NIAGARA-ON-THE-LAKE, Ontario — The word "Niagara" might reflexively make you think "Falls." Not far from that majestic wall of water, though, is another Niagara worth more than the cursory snapshot on a honeymoon road trip.
It's a brief 30-minute drive north of the falls, nestled on a lovely bend just across the Canadian border where the Niagara River opens up to feed Lake Ontario. This is Niagara-on-the-Lake, also known as the "Loveliest Town in Canada." (Really. There's a contest, and it won).
What draws visitors to this hamlet of 15,400 people isn't so much the loveliness, which abounds: Victorian-era storefronts and pleasantly landscaped parks are all within strolling distance of the quaint downtown. Nor is the region's fruitful tourism due to its wealth of history, from restored forts and heavily plaqued battlegrounds to proud remnants from the War of 1812 and the town's claim as the first cross-border stop on the Underground Railroad.
No, the biggest draw, for an increasing number of tourists, is the wine.
Niagara-on-the-Lake is one of several destinations in Ontario's vast wine country, which hugs the western border of Lake Ontario in the regions to the north and south of Toronto. On the Niagara Peninsula alone are more than 80 wineries within a 715-square-mile radius, making it the largest planted area of all viticultural areas in Canada.
Most oenophiles associate vineyard visits with the warmer months, having quenched their way through Napa Valley heat. That's true in Niagara-on-the-Lake, too, where spring and summer wine seasons correlate with the world famous Shaw Festival, which dominates the town's theaters every April through October. But the region's winter wine festivities rival the summer months for one good reason: ice wine. (Canadians make it one word.)
Named for wine produced from grapes that have been purposefully left to freeze on the vine, ice wine is one of the Niagara Peninsula's biggest exports, which in good years can account for the world's largest volume of the stuff. It's been an active industry here since the 1980s, and regional vintners continue to win international competitions over other major producers (Germany is a big one), solidifying the region's consistency as an industry leader. That's worth celebrating every year, non?
Oui. Now in its 18th year, the Niagara Icewine Festival takes over the township each January with typical wine-fest fare — tastings, tours, an opening gala — with a twist: Most events take place outdoors, in the snow, in the freezing cold. At the 2012 festivities, temperatures flirted with a chilly 18 degrees Fahrenheit while bundled-up couples linked puffy-coated arms to stroll down historic Queen Street, which is temporarily transformed into a wine-themed winter wonderland. At the heart of the fest is a bar made of ice (naturally), and dozens of local vintners hole up in little booths offering sample pours for a small price. Scattered in between, outposts of local restaurants serve healthy portions of staples and specialties. (Poutine fanatics, take note.) Queen Street becomes packed with passers-by who leave one mittened hand outstretched to clutch a glass half-full of sweet-smelling wine.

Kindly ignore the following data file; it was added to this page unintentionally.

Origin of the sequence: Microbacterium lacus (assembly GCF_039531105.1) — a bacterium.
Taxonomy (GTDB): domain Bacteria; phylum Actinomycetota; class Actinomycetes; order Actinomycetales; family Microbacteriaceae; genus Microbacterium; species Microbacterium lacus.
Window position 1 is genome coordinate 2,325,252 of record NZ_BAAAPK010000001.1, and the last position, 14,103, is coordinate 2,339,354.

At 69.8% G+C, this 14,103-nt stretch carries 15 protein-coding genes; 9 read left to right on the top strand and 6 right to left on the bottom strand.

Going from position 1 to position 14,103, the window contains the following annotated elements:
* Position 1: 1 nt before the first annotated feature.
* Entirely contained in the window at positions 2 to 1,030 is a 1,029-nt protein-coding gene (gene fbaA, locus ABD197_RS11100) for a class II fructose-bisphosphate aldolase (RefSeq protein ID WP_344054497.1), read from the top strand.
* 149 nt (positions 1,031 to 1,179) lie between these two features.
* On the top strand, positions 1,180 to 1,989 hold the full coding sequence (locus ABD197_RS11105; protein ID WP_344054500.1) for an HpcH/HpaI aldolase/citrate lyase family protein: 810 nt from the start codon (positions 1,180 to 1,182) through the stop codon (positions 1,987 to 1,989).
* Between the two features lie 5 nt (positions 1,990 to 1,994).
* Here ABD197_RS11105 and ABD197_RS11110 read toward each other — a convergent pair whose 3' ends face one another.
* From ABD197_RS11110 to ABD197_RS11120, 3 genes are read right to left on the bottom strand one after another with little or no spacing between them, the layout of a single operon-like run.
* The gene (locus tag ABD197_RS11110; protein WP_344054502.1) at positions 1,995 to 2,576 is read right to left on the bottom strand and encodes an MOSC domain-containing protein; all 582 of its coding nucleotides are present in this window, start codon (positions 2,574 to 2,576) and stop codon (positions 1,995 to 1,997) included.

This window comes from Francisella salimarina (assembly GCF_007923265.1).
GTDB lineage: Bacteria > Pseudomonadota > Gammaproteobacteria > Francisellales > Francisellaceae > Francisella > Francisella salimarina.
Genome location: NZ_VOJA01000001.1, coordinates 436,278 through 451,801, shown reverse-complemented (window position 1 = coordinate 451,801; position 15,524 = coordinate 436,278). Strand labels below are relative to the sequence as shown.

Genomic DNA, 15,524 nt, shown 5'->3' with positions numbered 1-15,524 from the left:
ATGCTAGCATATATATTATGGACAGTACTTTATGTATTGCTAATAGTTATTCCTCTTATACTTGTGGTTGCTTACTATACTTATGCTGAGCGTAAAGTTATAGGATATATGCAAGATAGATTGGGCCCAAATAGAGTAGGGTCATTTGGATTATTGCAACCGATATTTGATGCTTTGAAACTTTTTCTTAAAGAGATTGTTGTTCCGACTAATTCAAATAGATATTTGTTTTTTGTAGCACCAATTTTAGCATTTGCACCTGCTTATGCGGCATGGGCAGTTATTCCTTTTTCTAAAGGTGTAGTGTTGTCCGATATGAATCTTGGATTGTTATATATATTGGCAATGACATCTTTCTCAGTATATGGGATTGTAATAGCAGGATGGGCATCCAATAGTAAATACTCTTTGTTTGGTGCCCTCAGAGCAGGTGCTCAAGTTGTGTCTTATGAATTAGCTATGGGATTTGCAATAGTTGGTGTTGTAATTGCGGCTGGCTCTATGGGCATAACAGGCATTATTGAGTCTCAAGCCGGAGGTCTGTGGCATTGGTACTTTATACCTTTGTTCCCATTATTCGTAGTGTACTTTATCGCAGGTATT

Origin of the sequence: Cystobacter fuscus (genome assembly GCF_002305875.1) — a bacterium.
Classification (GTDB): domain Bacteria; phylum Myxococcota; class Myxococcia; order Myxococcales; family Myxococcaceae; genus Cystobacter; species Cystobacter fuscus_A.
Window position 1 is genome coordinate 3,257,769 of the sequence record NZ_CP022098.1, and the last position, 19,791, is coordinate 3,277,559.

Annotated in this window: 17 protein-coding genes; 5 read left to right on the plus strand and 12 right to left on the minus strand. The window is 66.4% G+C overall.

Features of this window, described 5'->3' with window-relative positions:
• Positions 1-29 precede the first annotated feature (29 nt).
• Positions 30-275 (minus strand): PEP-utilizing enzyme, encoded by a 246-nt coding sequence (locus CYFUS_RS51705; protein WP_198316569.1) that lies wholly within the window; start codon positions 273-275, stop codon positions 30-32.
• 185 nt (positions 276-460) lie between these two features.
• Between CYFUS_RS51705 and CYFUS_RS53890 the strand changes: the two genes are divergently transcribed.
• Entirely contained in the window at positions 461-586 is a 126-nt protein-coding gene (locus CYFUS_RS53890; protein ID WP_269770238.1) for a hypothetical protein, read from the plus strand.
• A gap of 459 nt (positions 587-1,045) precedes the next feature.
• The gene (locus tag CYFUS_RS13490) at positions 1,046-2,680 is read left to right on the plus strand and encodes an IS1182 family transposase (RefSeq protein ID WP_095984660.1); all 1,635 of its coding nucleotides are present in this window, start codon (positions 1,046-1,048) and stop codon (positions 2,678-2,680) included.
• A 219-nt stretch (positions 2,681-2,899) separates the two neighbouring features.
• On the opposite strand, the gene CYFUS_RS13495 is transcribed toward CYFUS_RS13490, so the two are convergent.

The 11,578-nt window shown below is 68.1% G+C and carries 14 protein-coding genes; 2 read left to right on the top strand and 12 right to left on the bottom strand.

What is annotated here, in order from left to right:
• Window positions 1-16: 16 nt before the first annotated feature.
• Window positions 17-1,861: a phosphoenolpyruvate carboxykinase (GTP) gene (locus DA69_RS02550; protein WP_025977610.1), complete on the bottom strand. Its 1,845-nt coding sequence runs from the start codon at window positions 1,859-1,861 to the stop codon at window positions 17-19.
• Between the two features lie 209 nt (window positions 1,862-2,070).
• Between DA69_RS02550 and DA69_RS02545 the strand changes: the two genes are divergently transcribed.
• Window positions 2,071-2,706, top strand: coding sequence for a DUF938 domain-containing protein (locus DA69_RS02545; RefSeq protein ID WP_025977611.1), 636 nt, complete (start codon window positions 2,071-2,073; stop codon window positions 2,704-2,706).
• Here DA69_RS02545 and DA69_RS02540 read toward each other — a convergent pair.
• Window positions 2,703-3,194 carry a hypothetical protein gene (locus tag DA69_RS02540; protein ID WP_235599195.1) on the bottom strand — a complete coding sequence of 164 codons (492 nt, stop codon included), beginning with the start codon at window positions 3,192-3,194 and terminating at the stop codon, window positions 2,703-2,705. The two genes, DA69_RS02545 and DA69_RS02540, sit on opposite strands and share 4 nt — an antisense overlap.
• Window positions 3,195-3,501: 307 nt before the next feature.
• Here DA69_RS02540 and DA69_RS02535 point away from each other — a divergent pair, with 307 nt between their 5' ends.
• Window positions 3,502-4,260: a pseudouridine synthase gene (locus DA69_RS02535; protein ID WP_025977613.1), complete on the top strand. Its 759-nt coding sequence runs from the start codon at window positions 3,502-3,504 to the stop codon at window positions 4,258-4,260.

Unfortunately that word, sweet, is responsible for ice wine's most common misconception. Ice wine is made from grapes with concentrated sugars and juice (the rest of the grape, mostly water, remains frozen). The sweeter the juice, the more difficult it is to ferment, resulting in naturally sweeter wine that, compared with standard table wine, is much lower in alcohol and higher in sugar.
"Ice wine is a risky business," said Suzanne Janke, director of hospitality at Stratus, one of the region's newer vintners and Canada's first LEED-certified winery. Janke was referring to the wine's temperamental production (there's no guarantee temperatures will drop as required), but she could just as easily have been alluding to international inconsistencies that mar the category: There are ice wines produced in other parts of the world, Janke explained, that add or remove ingredients for a desired flavor — often cloyingly sweet.
The misconception that all ice wine is sugary-sweet is something Niagara Peninsula's vintners are actively trying to overcome, aided by Ontario's VQA (Vintners Quality Alliance, or appellation of origin system), established in 1999. Terroir rules aren't unique. But ice wine's production is: It takes a village — quite literally. Because VQA regulations dictate that ice wine grapes be harvested only when temperatures drop to minus 8 degrees Celsius (18 F) or below, grape-picking parties often are called upon to work en masse in one long shift, picking and pressing before finicky temperatures threaten to spoil the harvest. Locals and tourists sign up with the thrilling caveat that they may be summoned in the middle of a subzero night to head to a dark field to pick grapes hard as pebbles. Their reward? Bragging rights for bottles of the next year's vintage.
If you go
Niagara Icewine Festival (niagarawinefestival.com) takes place Jan. 11- 27 with opening-weekend events Jan. 11-13. Admission is free; various ticket packages are available for wine and culinary samples and related events.
Niagara-on-the-Lake is about 80 miles southeast of Toronto and 35 miles north of Buffalo, N.Y. Multiple daily nonstop flights abound to and from Toronto and Buffalo; thereafter, car rental is ideal for getting to and exploring the region's many wineries.
Where to stay
Harbour House (866-277-6677, niagarasfinest.com/properties/harbourhouse; from $265) is part of Niagara's Finest Inns, the town's small group of award-winning private inns. Full breakfast is included, all rooms come standard with luxury amenities such as fireplaces and whirlpool tubs. Also recommended: The Charles Inn (866-556-8883, niagarasfinest.com/properties/charlesinn; from $166).Copyright © 2014, The Baltimore Sun